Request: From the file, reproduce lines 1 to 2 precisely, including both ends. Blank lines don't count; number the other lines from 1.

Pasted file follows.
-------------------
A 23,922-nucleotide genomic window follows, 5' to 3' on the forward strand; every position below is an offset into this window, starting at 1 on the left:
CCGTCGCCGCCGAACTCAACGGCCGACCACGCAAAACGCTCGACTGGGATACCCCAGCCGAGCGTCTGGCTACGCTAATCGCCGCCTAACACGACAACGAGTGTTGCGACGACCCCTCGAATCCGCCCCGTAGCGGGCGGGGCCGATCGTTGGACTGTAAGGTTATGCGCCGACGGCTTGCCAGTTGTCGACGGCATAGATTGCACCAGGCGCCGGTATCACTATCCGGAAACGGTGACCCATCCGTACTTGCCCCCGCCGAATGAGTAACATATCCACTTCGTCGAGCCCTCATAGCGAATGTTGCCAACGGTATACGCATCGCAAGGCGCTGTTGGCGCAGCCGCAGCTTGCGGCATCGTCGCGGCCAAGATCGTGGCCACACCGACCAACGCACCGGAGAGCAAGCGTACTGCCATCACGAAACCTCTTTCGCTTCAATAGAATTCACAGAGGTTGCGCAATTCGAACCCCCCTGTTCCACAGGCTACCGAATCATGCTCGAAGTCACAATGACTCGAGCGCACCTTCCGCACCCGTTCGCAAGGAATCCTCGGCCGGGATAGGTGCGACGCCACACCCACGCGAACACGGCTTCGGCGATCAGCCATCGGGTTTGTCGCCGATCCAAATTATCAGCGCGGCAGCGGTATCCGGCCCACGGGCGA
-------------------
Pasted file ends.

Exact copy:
A 23,922-nucleotide genomic window follows, 5' to 3' on the forward strand; every position below is an offset into this window, starting at 1 on the left:
CCGTCGCCGCCGAACTCAACGGCCGACCACGCAAAACGCTCGACTGGGATACCCCAGCCGAGCGTCTGGCTACGCTAATCGCCGCCTAACACGACAACGAGTGTTGCGACGACCCCTCGAATCCGCCCCGTAGCGGGCGGGGCCGATCGTTGGACTGTAAGGTTATGCGCCGACGGCTTGCCAGTTGTCGACGGCATAGATTGCACCAGGCGCCGGTATCACTATCCGGAAACGGTGACCCATCCGTACTTGCCCCCGCCGAATGAGTAACATATCCACTTCGTCGAGCCCTCATAGCGAATGTTGCCAACGGTATACGCATCGCAAGGCGCTGTTGGCGCAGCCGCAGCTTGCGGCATCGTCGCGGCCAAGATCGTGGCCACACCGACCAACGCACCGGAGAGCAAGCGTACTGCCATCACGAAACCTCTTTCGCTTCAATAGAATTCACAGAGGTTGCGCAATTCGAACCCCCCTGTTCCACAGGCTACCGAATCATGCTCGAAGTCACAATGACTCGAGCGCACCTTCCGCACCCGTTCGCAAGGAATCCTCGGCCGGGATAGGTGCGACGCCACACCCACGCGAACACGGCTTCGGCGATCAGCCATCGGGTTTGTCGCCGATCCAAATTATCAGCGCGGCAGCGGTATCCGGCCCACGGGCGA